Jack Peterson, Managing for Mission
Branding has become a key concept in the strategy for any business today. This should include faith-based schools. But as much as administrators realize that competing for students means stepped up marketing efforts, there is still suspicion and misunderstanding around branding strategy. Is branding really what faith-based schools need to be doing?
For me it’s clear that, to ready themselves for the challenges ahead, faith-based schools must indeed embrace their unique brand. With the costs of education rising and a broadening range of educational choices families have access to—from magnet schools to charter schools, and home schooling to on-line academies—it will be critical that we distinguish ourselves and create an understanding of and loyalty to our brand. But there’s a way to do it without forsaking, or for that matter cheapening, our mission or our charism. The key is in how you define brand.
In my work, I’ve come to define brand as how our mission looks to our publics. We’d like to think that our mission dictates our brand. But it doesn’t, at least not by itself. We can write the most accurate and compelling mission statement we want, but it will not prevent people from formulating their own mission statement for our school based on what they experience. Having an accurate and compelling mission statement is a good place to start, in fact the right place to start. But we still have to ask how this will look to the families we exist to serve. Ignatius of Loyola knew this as well as anyone, and the Jesuit schools and ministries he inspired understand that simply having the right message isn’t enough. We have to communicate it effectively. There’s an old Jesuit saying, “We bring them in their door so that we can bring them out ours.” People aren’t always ready to hear our message. But if we understand what they are ready for, we can lead them beyond where they’re at to something deeper.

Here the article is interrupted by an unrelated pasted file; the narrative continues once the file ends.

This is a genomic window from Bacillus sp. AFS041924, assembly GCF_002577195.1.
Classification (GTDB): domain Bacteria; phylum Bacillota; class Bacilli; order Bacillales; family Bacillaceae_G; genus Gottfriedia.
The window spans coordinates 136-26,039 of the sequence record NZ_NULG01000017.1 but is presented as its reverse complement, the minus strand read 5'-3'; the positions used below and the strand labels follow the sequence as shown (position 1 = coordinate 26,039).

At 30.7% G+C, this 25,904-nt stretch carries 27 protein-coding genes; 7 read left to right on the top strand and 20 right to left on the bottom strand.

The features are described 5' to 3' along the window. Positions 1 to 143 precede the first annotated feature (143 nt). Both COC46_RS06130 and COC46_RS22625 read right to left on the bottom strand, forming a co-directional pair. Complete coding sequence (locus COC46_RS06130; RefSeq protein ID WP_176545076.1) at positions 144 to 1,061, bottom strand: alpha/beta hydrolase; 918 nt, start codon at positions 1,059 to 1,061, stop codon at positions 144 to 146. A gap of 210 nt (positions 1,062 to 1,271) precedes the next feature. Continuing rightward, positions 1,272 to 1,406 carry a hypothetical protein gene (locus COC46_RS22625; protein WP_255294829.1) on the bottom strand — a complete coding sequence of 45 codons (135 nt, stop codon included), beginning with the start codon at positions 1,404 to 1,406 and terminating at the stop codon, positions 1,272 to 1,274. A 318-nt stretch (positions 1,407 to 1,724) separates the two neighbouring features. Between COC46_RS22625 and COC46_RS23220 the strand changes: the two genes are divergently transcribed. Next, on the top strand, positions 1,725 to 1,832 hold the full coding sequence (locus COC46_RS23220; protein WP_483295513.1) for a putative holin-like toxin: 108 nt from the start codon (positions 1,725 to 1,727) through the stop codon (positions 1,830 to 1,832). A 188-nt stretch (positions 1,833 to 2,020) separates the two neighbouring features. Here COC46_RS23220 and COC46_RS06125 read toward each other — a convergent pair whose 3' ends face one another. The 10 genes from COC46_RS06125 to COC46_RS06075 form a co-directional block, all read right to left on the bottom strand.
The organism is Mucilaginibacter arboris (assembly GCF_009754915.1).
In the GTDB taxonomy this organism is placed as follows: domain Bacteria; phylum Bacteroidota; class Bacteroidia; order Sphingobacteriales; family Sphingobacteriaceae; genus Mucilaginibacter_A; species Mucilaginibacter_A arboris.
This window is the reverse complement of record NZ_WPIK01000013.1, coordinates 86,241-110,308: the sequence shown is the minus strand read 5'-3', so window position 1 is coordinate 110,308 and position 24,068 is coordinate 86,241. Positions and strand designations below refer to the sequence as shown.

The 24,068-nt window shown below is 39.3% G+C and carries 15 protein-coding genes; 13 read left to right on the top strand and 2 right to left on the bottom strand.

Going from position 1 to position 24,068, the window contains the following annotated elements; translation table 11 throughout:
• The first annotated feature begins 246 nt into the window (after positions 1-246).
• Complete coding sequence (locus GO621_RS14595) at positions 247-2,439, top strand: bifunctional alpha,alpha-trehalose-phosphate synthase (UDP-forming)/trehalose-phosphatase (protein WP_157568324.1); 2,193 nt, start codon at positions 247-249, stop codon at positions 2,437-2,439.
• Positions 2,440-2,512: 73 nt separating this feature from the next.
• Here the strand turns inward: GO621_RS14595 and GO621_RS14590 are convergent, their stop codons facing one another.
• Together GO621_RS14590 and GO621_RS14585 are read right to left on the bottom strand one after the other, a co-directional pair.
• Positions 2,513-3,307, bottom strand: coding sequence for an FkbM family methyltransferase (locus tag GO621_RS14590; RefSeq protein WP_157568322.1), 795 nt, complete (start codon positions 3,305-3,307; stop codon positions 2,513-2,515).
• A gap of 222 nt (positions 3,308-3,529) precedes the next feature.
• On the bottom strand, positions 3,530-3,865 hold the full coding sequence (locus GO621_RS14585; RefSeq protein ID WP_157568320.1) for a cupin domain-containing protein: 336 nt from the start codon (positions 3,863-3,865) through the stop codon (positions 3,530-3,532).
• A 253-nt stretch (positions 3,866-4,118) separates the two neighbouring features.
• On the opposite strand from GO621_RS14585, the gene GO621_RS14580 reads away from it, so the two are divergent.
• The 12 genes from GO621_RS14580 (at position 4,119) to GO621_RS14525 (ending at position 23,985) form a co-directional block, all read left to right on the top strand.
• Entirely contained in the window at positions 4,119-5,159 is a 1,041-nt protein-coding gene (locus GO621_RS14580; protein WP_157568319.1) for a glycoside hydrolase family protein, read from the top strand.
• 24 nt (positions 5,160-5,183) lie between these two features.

How do we do that? To answer this question, I’d like to draw from what I learned from the marketing firm, JayRay (www.JayRay.com). JayRay looks at brand as having three components—3 P’s if you will: Position, Personality and Promise. I like these three P’s because they give me a strategy for approaching the challenge of branding, and they are congenial to the spirit of a faith-based school.
Position is simply where people locate you in the in the spectrum of organizations which address the same needs you do. There may be other academically excellent schools in your catchment area, maybe even some more respected than yours. There may be other faith-based schools available. But perhaps your unique spot is that you are the most academically superior, faith-based school in your area. That might be your position in the “market.”